2/11/15 Stuck in Writing Exile

I cannot seem to get anything written, not because of the lack of desire to write, or an absence or words, but because there’s simply nothing that needs to be said. After forcing myself to fore-go politics, though I am passionate about politics, I have lost my desire to write about it. I would prefer to write to persuade, but no one really persuades anyone about political ideology…we merely get “Amens!” from those who already think like us and anger the rest. So much is written on politics that unless something comes along wherein I simply cannot contain myself, I will continue to let it lay, though I am not committed to that, nor is that a promise. I will write about whatever I want, but, I don’t seem to want to write about politics anymore.

I have several religious topics I want to write about, but the ones I have selected for myself have been started several times and seem to be exhaustively long. I lose interest in a subject after five or six pages. I have made several attempts, and will yet get these topics covered, but there is no rush. People have been contemplating Christian doctrine for a long time, and in reality, there is nothing much new that I am going to contribute in a world inhabited by St. Augustine, William Barclay, Karl Barth, and C.S. Lewis, though the passion to write about it seems no less. I just can’t wrap myself exactly around what I want to say, nor can I do so without devolving into a condemnation of Islamic extremism. I don’t want to write about Islam or the politics of Islam; others seem to be doing plenty of that.

There is not much in the way of music news to report, since I am playing very little music and have only recently had the desire to pick up a guitar. I could write about the state of the music industry and the how everyone wants to use one’s creative property for free, have you play live for free, all in the name of “exposure,” but I have already written about that and nothing much has changed.

I could write about my regular work, but that actual performance of that has been too exhausting as of late, and shows no signs of relenting. Now, that is not a complaint. I am thankful for that. There are about thirty people who need for me to do my job and do it well. They all have families, mortgages, and first one obligation then another. They need to work every day. It is my job to make sure that they have the work and what they need to do it with. Our work load has increased to the point that I have also taken to working with tools in the field. This is tremendously satisfying even if it is exhausting. I am thankful for every nut and bolt that I get to turn, thankful for every electron I help speed to its intended destination, and thankful for every customer I have the opportunity to serve.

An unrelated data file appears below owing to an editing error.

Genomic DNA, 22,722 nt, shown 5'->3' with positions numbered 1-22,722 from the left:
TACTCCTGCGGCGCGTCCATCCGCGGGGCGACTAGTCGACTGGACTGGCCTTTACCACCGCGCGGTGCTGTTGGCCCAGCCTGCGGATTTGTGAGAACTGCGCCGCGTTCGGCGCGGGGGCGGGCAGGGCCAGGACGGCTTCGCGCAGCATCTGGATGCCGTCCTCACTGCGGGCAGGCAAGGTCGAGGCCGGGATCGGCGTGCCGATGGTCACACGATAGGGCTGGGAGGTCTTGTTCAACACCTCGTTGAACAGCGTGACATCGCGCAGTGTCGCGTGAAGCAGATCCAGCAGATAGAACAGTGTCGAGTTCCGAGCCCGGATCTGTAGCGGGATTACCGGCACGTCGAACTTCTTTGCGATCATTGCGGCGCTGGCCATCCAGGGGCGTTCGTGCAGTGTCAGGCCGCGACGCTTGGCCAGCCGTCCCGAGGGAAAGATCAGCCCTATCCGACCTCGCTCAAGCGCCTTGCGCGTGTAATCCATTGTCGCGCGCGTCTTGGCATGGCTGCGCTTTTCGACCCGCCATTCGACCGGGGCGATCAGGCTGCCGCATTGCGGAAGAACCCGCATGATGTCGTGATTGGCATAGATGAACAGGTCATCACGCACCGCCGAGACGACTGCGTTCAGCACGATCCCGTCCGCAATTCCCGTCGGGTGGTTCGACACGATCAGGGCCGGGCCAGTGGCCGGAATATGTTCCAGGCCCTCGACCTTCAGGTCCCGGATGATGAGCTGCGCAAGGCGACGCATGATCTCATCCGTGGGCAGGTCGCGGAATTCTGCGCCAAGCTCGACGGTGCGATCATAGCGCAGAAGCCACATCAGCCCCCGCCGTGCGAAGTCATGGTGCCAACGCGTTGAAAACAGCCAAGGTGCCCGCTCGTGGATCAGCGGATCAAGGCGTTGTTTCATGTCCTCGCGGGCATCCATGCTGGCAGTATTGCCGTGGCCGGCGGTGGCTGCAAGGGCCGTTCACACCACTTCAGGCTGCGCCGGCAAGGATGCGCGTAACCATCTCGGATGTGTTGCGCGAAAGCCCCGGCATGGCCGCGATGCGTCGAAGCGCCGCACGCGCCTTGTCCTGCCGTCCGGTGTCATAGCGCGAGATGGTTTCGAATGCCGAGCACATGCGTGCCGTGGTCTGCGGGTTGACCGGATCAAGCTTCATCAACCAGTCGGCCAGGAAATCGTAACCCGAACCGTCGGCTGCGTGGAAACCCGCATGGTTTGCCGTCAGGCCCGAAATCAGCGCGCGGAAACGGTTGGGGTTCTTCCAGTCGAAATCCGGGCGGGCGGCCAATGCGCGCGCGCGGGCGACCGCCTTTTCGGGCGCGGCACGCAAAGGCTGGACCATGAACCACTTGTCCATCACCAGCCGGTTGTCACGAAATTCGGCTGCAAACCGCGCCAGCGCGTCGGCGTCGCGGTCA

I could write about this leukemia of mine, and the telltale signs I see sneaking back in while I am in the midst of a failing remission, but being locked into a “watch and wait” holding pattern typical of my disease, I’d be focusing on the wrong thing…not the time I am enjoying, but the time I spend in fear. I am choosing to fore-go the fear. That is easier said than done, but possible if one stays focused. Staying busy helps, and I have been busy. I go see Hemosapien for a checkup next week and then off to Gooday at the Big-as=Texas Cancer Center in Houston in May. If things start changing rapidly, I’ll have lots to write about, but that is a subject I’d rather steer clear of.

I have enjoyed target shooting and reloading. I look forward to getting home to my own pistol range just so I can shoot, pick up brass, then hurry off to reload the spent brass. There is a precision required in reloading that will not allow for distractions and I enjoy that. It is easy to get lost in a focused world where one must stay focused. My reloading bench has helped me to pass gainful time on sleepless nights.

It is easy to write and have one’s writing deteriorate into a similarity of so many of the conversations we seem to have with folks our own age: This hurts, that causes me problems, my lumbago, my sciatica, my this, my that….no one wants to hear that much less read about it. It is better to keep silent unless one is with a close friend when both of you can laugh with and at each other once you discover that your conversation for the last twenty minutes have been about aches, pains, medicines, and procedures.

I suppose I am taking advantage of the good advice offered by the late Will Rogers, “Never miss a chance to shut up!”

The value of shutting up is immeasurable. Now, how can I, as a writer, make good use of shutting up?

Well? The floor is open for suggestions.

I suppose my greatest writing mistake is to think that I have to write about something. I learned as a songwriter that some of my best work is about nothing at all.


©2015 Mississippi Chris Sharp

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